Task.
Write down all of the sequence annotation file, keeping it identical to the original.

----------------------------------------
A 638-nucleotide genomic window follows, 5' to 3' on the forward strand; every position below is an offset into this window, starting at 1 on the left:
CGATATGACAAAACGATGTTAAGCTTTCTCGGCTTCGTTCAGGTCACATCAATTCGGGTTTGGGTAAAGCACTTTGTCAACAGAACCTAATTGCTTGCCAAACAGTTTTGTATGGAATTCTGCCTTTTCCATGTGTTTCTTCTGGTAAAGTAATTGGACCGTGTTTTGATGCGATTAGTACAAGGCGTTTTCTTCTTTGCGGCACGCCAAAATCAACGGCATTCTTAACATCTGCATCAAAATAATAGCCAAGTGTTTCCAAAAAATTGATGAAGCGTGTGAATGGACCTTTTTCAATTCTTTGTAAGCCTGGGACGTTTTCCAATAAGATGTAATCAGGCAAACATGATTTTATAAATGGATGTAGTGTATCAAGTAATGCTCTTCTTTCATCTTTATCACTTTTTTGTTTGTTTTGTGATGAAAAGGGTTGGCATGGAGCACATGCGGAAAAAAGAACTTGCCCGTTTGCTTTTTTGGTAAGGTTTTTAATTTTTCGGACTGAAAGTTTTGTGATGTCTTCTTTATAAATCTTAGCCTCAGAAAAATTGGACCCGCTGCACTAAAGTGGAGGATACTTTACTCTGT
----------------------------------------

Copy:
A 638-nucleotide genomic window follows, 5' to 3' on the forward strand; every position below is an offset into this window, starting at 1 on the left:
CGATATGACAAAACGATGTTAAGCTTTCTCGGCTTCGTTCAGGTCACATCAATTCGGGTTTGGGTAAAGCACTTTGTCAACAGAACCTAATTGCTTGCCAAACAGTTTTGTATGGAATTCTGCCTTTTCCATGTGTTTCTTCTGGTAAAGTAATTGGACCGTGTTTTGATGCGATTAGTACAAGGCGTTTTCTTCTTTGCGGCACGCCAAAATCAACGGCATTCTTAACATCTGCATCAAAATAATAGCCAAGTGTTTCCAAAAAATTGATGAAGCGTGTGAATGGACCTTTTTCAATTCTTTGTAAGCCTGGGACGTTTTCCAATAAGATGTAATCAGGCAAACATGATTTTATAAATGGATGTAGTGTATCAAGTAATGCTCTTCTTTCATCTTTATCACTTTTTTGTTTGTTTTGTGATGAAAAGGGTTGGCATGGAGCACATGCGGAAAAAAGAACTTGCCCGTTTGCTTTTTTGGTAAGGTTTTTAATTTTTCGGACTGAAAGTTTTGTGATGTCTTCTTTATAAATCTTAGCCTCAGAAAAATTGGACCCGCTGCACTAAAGTGGAGGATACTTTACTCTGT